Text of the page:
The U.S. possibly can get off the Middle East hook by a settlement in which the U.S. agrees to withdraw from the region (as the British once did) in return for agreements from Iran and Syria (and perhaps a few other nations) to recognize Israel. The U.S. would have to make other concessions and the State of Israel would also have to make very serious concessions. The U.S. does not want such an agreement or withdrawal. It is still intent on using its power in the region. It is also not clear that Iran and Syria, among others, want to let the U.S. off the hook.
The nuclear issue
To become stronger and more independent, Iran wants its own nuclear power plants. The U.S. vigorously supported the Shah's ambitious plan to have nuclear power plants. But ever since his overthrow, the U.S. has tried to derail Iran's nuclear program (and its government.)
Iran's oil production has fallen dramatically while its population has risen. Every barrel of oil Iran uses domestically sacrifices the receipt of export dollars. The oil that Iran uses costs Iran just as much as it costs to an outside buyer. This is one reason why it wants nuclear power. The U.S. leadership has propagandized that Iran is awash in oil and does not need nuclear power plants. This myth has been repeated in the American press.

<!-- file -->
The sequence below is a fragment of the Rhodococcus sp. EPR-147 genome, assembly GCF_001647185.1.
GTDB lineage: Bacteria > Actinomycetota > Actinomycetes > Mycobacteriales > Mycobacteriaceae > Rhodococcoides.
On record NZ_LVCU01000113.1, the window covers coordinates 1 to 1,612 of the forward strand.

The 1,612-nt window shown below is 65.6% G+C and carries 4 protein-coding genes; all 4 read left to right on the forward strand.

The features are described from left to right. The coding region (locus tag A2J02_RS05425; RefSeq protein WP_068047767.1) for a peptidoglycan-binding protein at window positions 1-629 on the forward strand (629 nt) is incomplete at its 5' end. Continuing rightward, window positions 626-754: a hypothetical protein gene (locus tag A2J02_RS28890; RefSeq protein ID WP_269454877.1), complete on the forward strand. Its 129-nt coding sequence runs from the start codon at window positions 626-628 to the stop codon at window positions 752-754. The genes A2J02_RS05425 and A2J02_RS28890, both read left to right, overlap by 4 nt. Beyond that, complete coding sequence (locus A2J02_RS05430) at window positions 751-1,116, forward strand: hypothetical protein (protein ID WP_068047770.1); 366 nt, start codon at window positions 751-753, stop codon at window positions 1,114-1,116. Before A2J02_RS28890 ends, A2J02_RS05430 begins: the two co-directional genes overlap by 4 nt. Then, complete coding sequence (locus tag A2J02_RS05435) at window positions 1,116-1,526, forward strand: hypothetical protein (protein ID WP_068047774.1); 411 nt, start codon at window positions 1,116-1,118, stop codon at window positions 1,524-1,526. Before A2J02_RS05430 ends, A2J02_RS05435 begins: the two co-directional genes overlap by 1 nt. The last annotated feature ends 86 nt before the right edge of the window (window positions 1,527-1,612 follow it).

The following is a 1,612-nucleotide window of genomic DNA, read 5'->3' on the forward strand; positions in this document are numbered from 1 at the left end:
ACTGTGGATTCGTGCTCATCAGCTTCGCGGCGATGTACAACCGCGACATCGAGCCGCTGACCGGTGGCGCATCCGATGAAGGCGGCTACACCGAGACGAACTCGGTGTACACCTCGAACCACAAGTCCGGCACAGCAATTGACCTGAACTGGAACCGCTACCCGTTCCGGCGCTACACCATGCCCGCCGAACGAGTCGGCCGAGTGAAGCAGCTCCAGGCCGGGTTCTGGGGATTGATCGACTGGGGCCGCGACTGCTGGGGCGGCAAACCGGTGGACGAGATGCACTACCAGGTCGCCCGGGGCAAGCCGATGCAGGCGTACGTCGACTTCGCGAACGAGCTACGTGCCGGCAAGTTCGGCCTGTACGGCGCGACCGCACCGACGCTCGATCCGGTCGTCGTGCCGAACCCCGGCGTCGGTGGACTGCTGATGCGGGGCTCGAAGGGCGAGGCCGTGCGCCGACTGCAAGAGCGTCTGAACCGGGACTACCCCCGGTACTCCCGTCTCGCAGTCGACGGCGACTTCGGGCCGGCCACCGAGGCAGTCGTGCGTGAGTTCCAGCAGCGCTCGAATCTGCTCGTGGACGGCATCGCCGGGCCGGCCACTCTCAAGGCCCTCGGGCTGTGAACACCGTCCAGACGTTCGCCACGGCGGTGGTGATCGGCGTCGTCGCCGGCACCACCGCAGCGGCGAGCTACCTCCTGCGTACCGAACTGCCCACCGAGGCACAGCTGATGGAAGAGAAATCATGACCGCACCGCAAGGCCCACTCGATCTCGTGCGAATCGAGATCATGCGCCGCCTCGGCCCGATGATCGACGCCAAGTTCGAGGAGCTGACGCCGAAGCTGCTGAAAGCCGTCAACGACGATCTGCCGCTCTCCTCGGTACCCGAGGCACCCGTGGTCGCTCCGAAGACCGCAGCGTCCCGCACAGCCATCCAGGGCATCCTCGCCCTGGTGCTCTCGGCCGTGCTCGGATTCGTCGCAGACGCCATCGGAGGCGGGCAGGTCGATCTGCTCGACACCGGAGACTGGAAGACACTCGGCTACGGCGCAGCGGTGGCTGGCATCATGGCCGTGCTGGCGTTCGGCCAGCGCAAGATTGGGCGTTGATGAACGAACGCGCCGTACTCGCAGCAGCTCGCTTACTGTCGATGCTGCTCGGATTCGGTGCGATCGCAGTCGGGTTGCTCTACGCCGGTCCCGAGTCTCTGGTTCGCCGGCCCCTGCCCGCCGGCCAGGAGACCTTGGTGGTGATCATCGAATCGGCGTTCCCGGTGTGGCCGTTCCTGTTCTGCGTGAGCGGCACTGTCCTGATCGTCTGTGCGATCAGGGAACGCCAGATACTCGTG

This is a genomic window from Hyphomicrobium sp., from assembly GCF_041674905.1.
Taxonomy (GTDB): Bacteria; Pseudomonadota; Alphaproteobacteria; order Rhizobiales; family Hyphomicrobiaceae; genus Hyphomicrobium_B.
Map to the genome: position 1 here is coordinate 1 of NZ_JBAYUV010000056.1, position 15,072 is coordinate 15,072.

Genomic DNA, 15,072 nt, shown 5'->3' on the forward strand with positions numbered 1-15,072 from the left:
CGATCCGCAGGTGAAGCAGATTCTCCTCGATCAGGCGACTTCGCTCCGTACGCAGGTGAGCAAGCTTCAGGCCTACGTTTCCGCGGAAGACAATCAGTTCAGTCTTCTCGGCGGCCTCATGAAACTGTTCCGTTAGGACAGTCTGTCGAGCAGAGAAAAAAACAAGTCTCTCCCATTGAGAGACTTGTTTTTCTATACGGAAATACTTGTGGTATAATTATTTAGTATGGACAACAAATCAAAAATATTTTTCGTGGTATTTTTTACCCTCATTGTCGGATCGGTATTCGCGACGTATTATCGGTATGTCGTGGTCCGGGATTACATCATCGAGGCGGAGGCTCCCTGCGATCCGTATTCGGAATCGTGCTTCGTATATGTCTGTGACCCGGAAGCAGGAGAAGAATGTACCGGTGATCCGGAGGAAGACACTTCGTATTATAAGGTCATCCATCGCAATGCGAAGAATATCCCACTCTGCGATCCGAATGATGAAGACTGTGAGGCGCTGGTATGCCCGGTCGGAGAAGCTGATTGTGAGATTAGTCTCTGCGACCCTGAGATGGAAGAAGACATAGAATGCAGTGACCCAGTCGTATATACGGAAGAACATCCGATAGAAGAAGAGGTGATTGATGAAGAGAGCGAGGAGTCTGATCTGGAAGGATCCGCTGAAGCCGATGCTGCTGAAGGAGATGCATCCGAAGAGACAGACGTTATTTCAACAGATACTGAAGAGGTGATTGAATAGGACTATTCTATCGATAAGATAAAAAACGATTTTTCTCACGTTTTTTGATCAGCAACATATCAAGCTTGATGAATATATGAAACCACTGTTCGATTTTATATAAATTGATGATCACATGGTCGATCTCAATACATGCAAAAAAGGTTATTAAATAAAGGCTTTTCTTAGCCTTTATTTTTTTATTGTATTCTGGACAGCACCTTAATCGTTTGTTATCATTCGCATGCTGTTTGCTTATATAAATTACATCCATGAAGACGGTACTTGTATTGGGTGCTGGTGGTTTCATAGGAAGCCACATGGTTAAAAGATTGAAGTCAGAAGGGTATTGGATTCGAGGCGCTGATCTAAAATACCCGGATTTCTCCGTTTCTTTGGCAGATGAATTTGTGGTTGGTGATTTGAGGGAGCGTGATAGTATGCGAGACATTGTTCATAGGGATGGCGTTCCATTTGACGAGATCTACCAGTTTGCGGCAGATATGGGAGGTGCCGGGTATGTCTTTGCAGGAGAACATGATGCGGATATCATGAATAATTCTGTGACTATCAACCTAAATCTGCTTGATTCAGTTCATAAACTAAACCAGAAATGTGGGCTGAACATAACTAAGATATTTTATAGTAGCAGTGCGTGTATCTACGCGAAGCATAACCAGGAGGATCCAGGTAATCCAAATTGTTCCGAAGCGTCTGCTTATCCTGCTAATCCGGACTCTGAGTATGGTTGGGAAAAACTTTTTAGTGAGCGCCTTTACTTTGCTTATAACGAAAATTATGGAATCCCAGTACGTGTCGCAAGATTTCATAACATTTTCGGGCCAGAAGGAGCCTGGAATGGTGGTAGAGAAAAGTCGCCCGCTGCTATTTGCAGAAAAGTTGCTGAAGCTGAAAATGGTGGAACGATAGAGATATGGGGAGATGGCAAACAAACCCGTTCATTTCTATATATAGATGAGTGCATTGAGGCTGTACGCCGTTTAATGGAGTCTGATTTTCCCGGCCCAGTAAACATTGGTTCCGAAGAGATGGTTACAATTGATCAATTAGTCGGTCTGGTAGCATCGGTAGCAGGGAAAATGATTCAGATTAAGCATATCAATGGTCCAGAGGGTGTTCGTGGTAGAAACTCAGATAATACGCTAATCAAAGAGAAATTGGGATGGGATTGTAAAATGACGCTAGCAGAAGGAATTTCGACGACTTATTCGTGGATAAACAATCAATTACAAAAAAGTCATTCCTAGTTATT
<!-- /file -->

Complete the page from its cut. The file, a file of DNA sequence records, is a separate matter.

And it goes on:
As a further step toward independence and power, Iran also wants to control each stage of the uranium production process. This is allowable under the nuclear non-proliferation treaty. It allows a low degree of uranium enrichment, and Iran wants to do this processing itself.
The U.S. doesn't want Iran to have nuclear power plants, and it does not want Iran to have nuclear weapons. The U.S. views an allowable nuclear power program under International Atomic Energy Agency (IAEA) supervision as a precursor to an Iranian threat of nuclear weapons being developed. This is consistent with the U.S. goal of keeping Iran politically weak. Had the U.S. not blundered into the region, the whole nuclear issue would not have been a problem for it, real or imagined.